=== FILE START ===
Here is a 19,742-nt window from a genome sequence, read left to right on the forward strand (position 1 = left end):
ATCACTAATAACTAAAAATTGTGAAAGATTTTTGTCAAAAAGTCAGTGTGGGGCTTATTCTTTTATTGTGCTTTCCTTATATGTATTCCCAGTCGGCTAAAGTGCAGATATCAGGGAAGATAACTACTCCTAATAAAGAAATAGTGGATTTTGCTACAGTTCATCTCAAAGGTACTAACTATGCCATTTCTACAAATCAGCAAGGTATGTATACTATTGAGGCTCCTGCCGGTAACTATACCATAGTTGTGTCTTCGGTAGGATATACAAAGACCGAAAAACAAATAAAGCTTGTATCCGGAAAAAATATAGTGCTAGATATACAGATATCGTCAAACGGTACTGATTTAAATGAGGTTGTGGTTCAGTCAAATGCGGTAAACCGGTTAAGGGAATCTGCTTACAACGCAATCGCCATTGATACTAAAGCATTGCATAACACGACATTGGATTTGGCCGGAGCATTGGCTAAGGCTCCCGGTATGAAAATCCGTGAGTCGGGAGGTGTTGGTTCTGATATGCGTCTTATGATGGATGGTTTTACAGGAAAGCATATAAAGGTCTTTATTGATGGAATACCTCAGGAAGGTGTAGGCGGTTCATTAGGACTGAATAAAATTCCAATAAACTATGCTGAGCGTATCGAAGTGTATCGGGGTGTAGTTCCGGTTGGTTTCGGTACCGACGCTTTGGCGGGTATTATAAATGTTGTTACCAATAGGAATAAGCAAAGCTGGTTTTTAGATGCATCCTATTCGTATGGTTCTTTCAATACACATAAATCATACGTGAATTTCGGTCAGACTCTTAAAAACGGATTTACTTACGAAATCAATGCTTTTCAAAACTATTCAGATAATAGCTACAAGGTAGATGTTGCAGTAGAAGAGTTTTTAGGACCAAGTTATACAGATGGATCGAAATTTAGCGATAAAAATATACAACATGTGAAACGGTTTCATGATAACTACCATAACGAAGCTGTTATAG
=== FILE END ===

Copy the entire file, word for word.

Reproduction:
Here is a 19,742-nt window from a genome sequence, read left to right on the forward strand (position 1 = left end):
ATCACTAATAACTAAAAATTGTGAAAGATTTTTGTCAAAAAGTCAGTGTGGGGCTTATTCTTTTATTGTGCTTTCCTTATATGTATTCCCAGTCGGCTAAAGTGCAGATATCAGGGAAGATAACTACTCCTAATAAAGAAATAGTGGATTTTGCTACAGTTCATCTCAAAGGTACTAACTATGCCATTTCTACAAATCAGCAAGGTATGTATACTATTGAGGCTCCTGCCGGTAACTATACCATAGTTGTGTCTTCGGTAGGATATACAAAGACCGAAAAACAAATAAAGCTTGTATCCGGAAAAAATATAGTGCTAGATATACAGATATCGTCAAACGGTACTGATTTAAATGAGGTTGTGGTTCAGTCAAATGCGGTAAACCGGTTAAGGGAATCTGCTTACAACGCAATCGCCATTGATACTAAAGCATTGCATAACACGACATTGGATTTGGCCGGAGCATTGGCTAAGGCTCCCGGTATGAAAATCCGTGAGTCGGGAGGTGTTGGTTCTGATATGCGTCTTATGATGGATGGTTTTACAGGAAAGCATATAAAGGTCTTTATTGATGGAATACCTCAGGAAGGTGTAGGCGGTTCATTAGGACTGAATAAAATTCCAATAAACTATGCTGAGCGTATCGAAGTGTATCGGGGTGTAGTTCCGGTTGGTTTCGGTACCGACGCTTTGGCGGGTATTATAAATGTTGTTACCAATAGGAATAAGCAAAGCTGGTTTTTAGATGCATCCTATTCGTATGGTTCTTTCAATACACATAAATCATACGTGAATTTCGGTCAGACTCTTAAAAACGGATTTACTTACGAAATCAATGCTTTTCAAAACTATTCAGATAATAGCTACAAGGTAGATGTTGCAGTAGAAGAGTTTTTAGGACCAAGTTATACAGATGGATCGAAATTTAGCGATAAAAATATACAACATGTGAAACGGTTTCATGATAACTACCATAACGAAGCTGTTATAG